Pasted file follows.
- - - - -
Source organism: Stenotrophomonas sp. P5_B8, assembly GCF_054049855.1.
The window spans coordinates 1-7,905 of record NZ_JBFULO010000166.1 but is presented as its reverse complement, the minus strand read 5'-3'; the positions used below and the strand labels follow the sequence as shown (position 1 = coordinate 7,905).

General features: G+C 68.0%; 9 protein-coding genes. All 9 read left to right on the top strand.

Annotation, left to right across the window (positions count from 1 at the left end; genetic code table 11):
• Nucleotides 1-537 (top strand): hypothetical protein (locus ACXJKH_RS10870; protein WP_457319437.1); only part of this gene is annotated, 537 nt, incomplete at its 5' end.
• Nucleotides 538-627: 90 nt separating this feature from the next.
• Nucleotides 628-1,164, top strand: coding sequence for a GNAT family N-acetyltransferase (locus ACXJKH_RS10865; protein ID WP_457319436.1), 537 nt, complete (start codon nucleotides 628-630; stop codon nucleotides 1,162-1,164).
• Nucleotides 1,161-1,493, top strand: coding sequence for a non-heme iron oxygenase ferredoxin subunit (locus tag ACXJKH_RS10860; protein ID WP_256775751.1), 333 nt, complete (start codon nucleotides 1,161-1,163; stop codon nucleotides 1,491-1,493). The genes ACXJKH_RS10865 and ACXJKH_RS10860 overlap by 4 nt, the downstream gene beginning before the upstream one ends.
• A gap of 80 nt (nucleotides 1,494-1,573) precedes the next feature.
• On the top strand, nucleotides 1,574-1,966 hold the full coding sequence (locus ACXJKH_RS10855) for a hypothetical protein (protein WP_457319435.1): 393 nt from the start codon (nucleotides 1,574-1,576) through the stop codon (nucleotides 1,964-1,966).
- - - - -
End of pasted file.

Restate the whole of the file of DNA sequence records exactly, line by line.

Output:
Source organism: Stenotrophomonas sp. P5_B8, assembly GCF_054049855.1.
The window spans coordinates 1-7,905 of record NZ_JBFULO010000166.1 but is presented as its reverse complement, the minus strand read 5'-3'; the positions used below and the strand labels follow the sequence as shown (position 1 = coordinate 7,905).

General features: G+C 68.0%; 9 protein-coding genes. All 9 read left to right on the top strand.

Annotation, left to right across the window (positions count from 1 at the left end; genetic code table 11):
• Nucleotides 1-537 (top strand): hypothetical protein (locus ACXJKH_RS10870; protein WP_457319437.1); only part of this gene is annotated, 537 nt, incomplete at its 5' end.
• Nucleotides 538-627: 90 nt separating this feature from the next.
• Nucleotides 628-1,164, top strand: coding sequence for a GNAT family N-acetyltransferase (locus ACXJKH_RS10865; protein ID WP_457319436.1), 537 nt, complete (start codon nucleotides 628-630; stop codon nucleotides 1,162-1,164).
• Nucleotides 1,161-1,493, top strand: coding sequence for a non-heme iron oxygenase ferredoxin subunit (locus tag ACXJKH_RS10860; protein ID WP_256775751.1), 333 nt, complete (start codon nucleotides 1,161-1,163; stop codon nucleotides 1,491-1,493). The genes ACXJKH_RS10865 and ACXJKH_RS10860 overlap by 4 nt, the downstream gene beginning before the upstream one ends.
• A gap of 80 nt (nucleotides 1,494-1,573) precedes the next feature.
• On the top strand, nucleotides 1,574-1,966 hold the full coding sequence (locus ACXJKH_RS10855) for a hypothetical protein (protein WP_457319435.1): 393 nt from the start codon (nucleotides 1,574-1,576) through the stop codon (nucleotides 1,964-1,966).